Dear Decaturish – ‘Religious Freedom’ bill is wrong, disgracefulThe Georgia State Capitol. Photo by Ken Lund, obtained via Wikimedia Commons
We accept letters to the editor. All letters must be signed and are typically 400 to 800 words in length. We reserve the right to edit letters for length and content. To send your letter to the editor, email it to firstname.lastname@example.org.
Following the 2011 repeal of “Don’t Ask, Don’t Tell,” gay and lesbian soldiers have been able serve and defend our country and its citizens, openly and an authentically. It is a refreshing change from how critical it was to hide one’s sexual orientation in the past, including during my service as a former Army major.
This new age of openness shines a harsher light on the disconnect between asking LGBT soldiers to risk their lives fighting injustice around the world (including religious-based oppression), while they are targeted by discriminatory bills wrapped in religious themes here in Georgia and across the U.S.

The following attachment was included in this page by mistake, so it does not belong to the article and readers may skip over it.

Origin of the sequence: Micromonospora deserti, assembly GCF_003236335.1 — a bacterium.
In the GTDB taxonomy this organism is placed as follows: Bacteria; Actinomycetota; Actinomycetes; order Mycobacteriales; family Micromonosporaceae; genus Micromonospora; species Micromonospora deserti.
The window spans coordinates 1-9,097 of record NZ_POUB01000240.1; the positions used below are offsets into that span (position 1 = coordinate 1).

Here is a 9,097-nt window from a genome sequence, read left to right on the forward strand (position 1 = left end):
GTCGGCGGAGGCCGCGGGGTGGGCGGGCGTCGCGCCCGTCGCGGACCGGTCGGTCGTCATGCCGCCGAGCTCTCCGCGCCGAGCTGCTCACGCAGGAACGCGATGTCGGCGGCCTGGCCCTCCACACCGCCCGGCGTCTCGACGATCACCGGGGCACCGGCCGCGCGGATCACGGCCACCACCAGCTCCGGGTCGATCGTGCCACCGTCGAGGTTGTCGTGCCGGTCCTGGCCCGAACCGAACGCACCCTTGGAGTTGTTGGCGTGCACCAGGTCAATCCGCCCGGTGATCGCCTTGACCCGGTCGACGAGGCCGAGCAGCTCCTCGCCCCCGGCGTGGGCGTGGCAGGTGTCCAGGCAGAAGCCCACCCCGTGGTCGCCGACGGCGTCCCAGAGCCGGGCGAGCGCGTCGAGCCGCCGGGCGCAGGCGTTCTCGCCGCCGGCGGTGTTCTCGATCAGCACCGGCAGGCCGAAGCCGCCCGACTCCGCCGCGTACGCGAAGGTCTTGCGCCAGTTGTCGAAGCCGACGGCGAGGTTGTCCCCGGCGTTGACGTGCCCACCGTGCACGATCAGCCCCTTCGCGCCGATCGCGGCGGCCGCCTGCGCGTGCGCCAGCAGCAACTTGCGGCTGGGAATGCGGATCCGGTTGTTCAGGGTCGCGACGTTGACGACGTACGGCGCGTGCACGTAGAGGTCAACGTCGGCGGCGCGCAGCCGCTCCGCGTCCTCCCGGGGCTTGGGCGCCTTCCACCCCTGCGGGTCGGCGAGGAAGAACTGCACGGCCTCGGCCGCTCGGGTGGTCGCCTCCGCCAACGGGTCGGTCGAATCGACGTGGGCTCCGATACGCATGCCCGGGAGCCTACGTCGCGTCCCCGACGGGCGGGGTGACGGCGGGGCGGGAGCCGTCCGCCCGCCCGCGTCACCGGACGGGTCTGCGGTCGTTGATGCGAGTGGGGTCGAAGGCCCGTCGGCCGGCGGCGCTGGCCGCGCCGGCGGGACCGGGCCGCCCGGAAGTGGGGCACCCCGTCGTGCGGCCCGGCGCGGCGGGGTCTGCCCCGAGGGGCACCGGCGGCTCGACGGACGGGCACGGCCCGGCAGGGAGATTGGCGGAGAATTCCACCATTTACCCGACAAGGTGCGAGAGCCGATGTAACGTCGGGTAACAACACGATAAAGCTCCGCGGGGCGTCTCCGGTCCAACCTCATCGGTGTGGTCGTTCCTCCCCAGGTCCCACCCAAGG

As someone who was raised in Griffin, Ga., it is frightening and disheartening to know that my home state is attempting to tell me that I am not welcome or eligible for certain public accommodations, which is the message being sent by Sen. Josh McKoon’s “Religious Freedom Restoration Act.”
LGBT Georgians are already denied important rights and protections for themselves and their loved ones, something I too often witness as a family law attorney in Atlanta. Adding another level of state-sanctioned discrimination to people who call Georgia home, and people who have fought to keep America free, is wrong and disgraceful, and will be judged as such by history.
Jeffery M. Cleghorn